Superintendent Alvarez Talks Cutting Costs on Special Education

The room at Mt. Hebron Middle School was filled last night as Dr. Frank Alvarez, Superintendent of Montclair schools, addressed the Special Education Parent Advisory Council (SEPAC) at their monthly meeting to discuss several of the council’s concerns and introduce the new Director of Pupil Services, Linda Mithaug.  

The council invited Alvarez to speak on pressing issues as he has done annually for the past several years. Last night’s discussion focused on the possible outsourcing of Special Education Aides, the proposal to bring out-of-district students back as well as attract students from other districts to generate revenue, and the transition of IEP services when a child changes schools.

Alvarez stated of the $28M spent on special education from the school budget $8M goes to aides. He suggested the district could save $2M by changing the procedure by which aides are hired. The proposal under consideration, which has been used by other districts, is to privatize the aides through coordination with a county agency that will allow the district to hire them back – this time without a union contract. It works like this: the district will eliminate the aides they currently employ; the aides will then be rehired by a county agency; and the district can select the aides they wish to hire back. The projected saving is essentially all in benefits the district would no longer be obligated to pay the aides.

Some parents expressed concern about losing good, qualified aides who already knew their children through this process as there are no guarantees the aides will choose to continue once the hiring procedures change. Others worried about diminishing the status of a job already not properly valued and the quality of candidates the new system would attract given the extremely challenging and taxing nature of the work.

“How much incentive do they have if they lose benefits and don’t get paid well?” one parent questioned. Another asked, “Why focus on the most vulnerable population in the school?”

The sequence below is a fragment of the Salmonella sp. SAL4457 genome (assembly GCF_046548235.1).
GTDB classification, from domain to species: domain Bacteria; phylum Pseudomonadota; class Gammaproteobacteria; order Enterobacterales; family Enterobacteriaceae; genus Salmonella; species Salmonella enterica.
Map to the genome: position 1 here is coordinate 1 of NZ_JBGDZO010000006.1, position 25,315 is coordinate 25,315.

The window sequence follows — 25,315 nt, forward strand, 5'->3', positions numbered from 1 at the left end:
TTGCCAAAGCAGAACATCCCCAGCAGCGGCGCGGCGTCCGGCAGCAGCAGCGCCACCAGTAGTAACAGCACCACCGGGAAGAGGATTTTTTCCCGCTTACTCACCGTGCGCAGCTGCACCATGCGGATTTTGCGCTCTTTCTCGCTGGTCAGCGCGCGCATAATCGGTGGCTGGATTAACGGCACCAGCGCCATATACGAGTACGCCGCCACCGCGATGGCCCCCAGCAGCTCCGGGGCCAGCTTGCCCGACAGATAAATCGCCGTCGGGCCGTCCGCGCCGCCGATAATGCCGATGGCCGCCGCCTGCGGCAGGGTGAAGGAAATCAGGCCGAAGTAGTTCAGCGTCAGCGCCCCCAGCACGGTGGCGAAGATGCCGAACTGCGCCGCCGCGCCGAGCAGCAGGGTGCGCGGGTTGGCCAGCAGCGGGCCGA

Another parent asked whether the Montclair Education Association (MEA) – the union of which the aides are currently members – was in talks with the Board of Education (BOE) about the proposal.

“Not currently,” Alvarez responded.

But Alvarez insisted other districts such as Livingston, South Orange and Maplewood have had success with the proposed plan and that many of the aides choose to return. He pointed out that with 70% of Montclair’s population having no connection to the public school system, the district is under pressure to reduce costs. He stressed, however, he and the BOE are looking to find efficiencies without impacting the quality of services.

To that end the district hired the District Management Council (DMC), a think tank out of Boston that helps schools develop solutions to the problems confronting them. The DMC identified four areas of possible cost savings: More effective and efficient scheduling of aides; more efficient scheduling of speech services as well as examining the criteria for receiving the services; streamlining remedial intervention (find and use only the programs that work best – currently the district used 35 different programs); and bringing students placed out of district back into the district (currently 100 students are placed out of district).

“We are trying to do a better job at managing,” Alvarez said of all the suggestions.

Another thing that needs better management according to some parents was the transition of IEP services when a child moves from one school to another within the district. Some parents lament the lack of communication from the school prior to the start of a new school year. Often parents don’t know who the case manager and child study team is for their child until September and occasionally not until October or even November.

While noting the scheduling of all the students in all the schools is complicated and the school needs to ensure even distribution of students among case managers, Alvarez agreed the district needed to establish a set of criteria and guidelines so that every school within the district meets the same standards and protocols through the IEP transition process. He added he is very interested in having the principals meet and talk about best practices to make the process a smooth one.

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  1. As the parent of a young child with special needs, I haven’t had problems with teachers or therapists – just case managers. I have heard this story from numerous people. They are overworked, we are told. Well, as the parent of a child on the autism spectrum – believe me, I am overworked, and not paid for it. There is no excuse to me why the case manager can’t find out at the end of June what students already in district will be coming to their school in September. Parents can be contacted over the summer. How can you be a case manager without knowing your cases by the time school starts and thing become problems? Whomever is in charge of case managers, or Principals, the Superintendent – someone – needs to get a handle on this annual problem. I wouldn’t care except they often serve a huge role in getting things accomplished. There needs to be some streamlined system to get this in order, or find a way to eliminate them (oh, I don’t think you can legally, right?) I have decided I am my child’s case manager anyway – only I have known him and his growth since Day One and will continue to be there through the years. Again, great stories about teachers, therapists – not so great ones about most, not all, case managers. BOE – please help fix this!!!

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